Epsom Salt for Swim Bladder Disease
Adding Epsom salt can relieve the swim bladder disease in several way. It can relieve signs of constipation and even reduce inflammation in the betta.
Giving your betta an Epsom salt bath can effectively alleviate the symptoms and help with your betta’s recovery. You need to be wary of the concentration of the salt and the duration of the bath.
- Typically, we’d recommend mixing 1 tablespoon of the Epsom salt in half a gallon of tap water and fill the remaining half gallon with the tank water. You can soak the diseased betta in the Epsom salt bath for 10-15 minutes and notice their behavior.
If the fish is still inflamed or constipated, you can take the fish out of the bath and put them back into the original tank. From there, you can monitor the progress.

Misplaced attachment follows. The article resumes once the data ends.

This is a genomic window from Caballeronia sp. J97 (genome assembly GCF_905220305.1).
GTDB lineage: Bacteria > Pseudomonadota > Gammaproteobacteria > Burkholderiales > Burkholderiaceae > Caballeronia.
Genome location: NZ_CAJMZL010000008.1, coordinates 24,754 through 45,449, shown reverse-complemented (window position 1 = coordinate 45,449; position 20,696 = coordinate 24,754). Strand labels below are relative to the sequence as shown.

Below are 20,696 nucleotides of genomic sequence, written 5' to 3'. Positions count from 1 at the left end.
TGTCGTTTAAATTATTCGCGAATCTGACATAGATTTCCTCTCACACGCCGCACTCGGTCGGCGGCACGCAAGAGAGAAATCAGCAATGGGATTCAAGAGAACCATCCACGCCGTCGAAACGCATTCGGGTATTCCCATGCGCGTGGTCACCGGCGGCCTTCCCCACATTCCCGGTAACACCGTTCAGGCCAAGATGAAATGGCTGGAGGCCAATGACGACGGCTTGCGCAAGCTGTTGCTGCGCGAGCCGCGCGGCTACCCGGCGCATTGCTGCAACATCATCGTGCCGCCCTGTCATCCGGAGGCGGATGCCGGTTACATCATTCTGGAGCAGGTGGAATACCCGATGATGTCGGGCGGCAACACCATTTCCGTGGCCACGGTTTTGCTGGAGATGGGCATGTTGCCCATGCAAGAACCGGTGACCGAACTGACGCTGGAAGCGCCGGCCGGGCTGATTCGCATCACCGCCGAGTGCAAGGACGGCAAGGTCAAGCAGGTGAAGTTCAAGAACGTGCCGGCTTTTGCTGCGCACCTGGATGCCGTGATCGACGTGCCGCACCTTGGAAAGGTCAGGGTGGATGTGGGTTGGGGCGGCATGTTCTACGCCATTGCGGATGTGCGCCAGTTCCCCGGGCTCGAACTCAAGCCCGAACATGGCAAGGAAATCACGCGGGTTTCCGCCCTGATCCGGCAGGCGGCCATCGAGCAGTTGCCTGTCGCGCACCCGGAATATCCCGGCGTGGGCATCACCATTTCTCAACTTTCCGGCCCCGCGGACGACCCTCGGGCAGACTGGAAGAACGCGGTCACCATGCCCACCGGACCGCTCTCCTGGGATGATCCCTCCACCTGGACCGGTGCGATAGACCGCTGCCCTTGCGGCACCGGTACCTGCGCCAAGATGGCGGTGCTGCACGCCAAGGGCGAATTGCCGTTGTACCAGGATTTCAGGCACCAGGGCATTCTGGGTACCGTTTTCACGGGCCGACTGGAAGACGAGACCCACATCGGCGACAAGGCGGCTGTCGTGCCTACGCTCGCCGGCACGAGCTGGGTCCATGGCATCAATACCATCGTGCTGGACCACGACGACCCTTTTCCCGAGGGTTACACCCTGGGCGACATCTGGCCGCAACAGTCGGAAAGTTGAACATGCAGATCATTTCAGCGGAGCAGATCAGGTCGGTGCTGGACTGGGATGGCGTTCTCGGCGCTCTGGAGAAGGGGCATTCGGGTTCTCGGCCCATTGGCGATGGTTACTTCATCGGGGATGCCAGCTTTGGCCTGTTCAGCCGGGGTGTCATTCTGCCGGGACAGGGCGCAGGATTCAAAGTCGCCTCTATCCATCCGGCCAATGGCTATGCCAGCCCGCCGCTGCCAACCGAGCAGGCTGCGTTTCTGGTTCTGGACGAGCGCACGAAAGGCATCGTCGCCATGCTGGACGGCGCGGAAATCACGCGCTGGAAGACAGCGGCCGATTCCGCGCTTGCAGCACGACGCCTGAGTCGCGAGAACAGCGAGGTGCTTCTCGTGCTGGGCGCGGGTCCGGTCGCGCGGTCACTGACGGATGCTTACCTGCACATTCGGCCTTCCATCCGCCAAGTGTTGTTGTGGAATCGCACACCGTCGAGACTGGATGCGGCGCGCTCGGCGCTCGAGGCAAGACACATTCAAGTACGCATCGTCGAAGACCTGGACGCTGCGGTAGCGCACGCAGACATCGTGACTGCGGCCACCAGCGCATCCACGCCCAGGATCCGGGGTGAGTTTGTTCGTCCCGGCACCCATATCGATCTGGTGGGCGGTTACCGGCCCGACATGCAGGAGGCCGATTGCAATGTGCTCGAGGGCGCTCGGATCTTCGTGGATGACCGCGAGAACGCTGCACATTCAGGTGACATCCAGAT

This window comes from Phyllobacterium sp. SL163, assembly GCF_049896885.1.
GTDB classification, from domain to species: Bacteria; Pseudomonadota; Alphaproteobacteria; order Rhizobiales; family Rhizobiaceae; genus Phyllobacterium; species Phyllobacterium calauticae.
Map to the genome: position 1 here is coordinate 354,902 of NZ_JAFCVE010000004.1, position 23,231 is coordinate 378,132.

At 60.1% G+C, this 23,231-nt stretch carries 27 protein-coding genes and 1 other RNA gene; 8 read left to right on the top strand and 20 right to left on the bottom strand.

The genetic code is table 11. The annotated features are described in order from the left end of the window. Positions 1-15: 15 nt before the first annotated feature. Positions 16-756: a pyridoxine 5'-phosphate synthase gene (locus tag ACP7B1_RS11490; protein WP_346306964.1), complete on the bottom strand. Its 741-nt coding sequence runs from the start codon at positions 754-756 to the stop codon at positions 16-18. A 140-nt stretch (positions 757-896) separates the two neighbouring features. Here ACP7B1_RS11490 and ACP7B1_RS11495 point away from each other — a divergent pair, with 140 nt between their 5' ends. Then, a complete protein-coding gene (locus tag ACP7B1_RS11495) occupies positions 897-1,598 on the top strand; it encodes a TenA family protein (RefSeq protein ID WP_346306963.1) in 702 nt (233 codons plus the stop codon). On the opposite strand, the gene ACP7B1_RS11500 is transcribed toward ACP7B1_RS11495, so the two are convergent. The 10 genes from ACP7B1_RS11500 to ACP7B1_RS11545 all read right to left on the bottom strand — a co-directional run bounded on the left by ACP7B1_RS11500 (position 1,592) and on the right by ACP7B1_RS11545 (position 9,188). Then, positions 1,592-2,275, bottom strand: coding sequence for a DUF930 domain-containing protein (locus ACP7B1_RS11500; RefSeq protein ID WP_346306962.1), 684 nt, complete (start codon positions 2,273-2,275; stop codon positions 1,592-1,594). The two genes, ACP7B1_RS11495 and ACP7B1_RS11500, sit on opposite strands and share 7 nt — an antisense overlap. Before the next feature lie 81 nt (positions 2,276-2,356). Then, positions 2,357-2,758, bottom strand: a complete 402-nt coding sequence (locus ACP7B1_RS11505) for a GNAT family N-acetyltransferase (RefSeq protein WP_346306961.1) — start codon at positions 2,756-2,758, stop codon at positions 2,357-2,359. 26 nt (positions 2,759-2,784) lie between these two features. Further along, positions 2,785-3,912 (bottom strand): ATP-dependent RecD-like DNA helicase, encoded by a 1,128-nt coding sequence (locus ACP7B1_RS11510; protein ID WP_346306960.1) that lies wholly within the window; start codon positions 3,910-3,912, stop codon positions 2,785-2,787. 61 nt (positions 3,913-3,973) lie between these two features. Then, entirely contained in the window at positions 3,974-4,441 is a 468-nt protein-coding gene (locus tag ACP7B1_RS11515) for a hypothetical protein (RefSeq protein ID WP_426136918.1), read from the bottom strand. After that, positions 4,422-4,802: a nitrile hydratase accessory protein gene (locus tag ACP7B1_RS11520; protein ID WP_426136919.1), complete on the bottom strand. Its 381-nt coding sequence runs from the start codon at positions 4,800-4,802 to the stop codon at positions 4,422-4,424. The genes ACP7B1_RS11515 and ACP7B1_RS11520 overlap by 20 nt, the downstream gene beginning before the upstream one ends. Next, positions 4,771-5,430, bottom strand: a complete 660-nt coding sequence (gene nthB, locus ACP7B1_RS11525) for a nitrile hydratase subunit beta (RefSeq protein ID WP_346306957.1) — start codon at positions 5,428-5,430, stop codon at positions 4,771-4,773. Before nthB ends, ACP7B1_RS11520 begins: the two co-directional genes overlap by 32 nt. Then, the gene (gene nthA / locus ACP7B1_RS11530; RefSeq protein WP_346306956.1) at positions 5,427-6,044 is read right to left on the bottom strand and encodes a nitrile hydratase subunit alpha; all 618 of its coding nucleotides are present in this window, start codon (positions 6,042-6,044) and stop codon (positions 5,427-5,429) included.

How To Prevent Swim Bladder Disease?
More than a disease, the swim bladder disorder is more like a symptom. So, you can prevent it from happening or getting worse than it already is.
We’d recommend that you keep a check on the following for optimal prevention:
Feed good-quality food
Since overfeeding is a common cause of swim bladder disease, you need to diet. The poor-quality and significantly cheaper fish food is filled with air and fillers that swell in the stomach. These can lead to poor digestion, constipation, and bloating in the betta.
Soak the food
Flakes and dried foods float on the water surface. Although your betta can feed on the surface, it comes with complications too. When bettas feed on the surface, they gulp down air with the food, leading to bloating in them. Too much air can lead to swim bladder disorder too.
A betta eating 2-3 pellets per day is enough. Some bettas can even go without food for up to 2 weeks. So, instead of overfeeding them, feed them what they can stomach and digest.
Maintain water quality
Dirty and uncleaned water is a significant contributor to swim bladder disease. Poor water quality leads to risks of infections too. So, every once in a while, you need to clean out the betta’s water tank. Not just the water, clean the ornaments and the plants too.
Regulate the tank’s temperature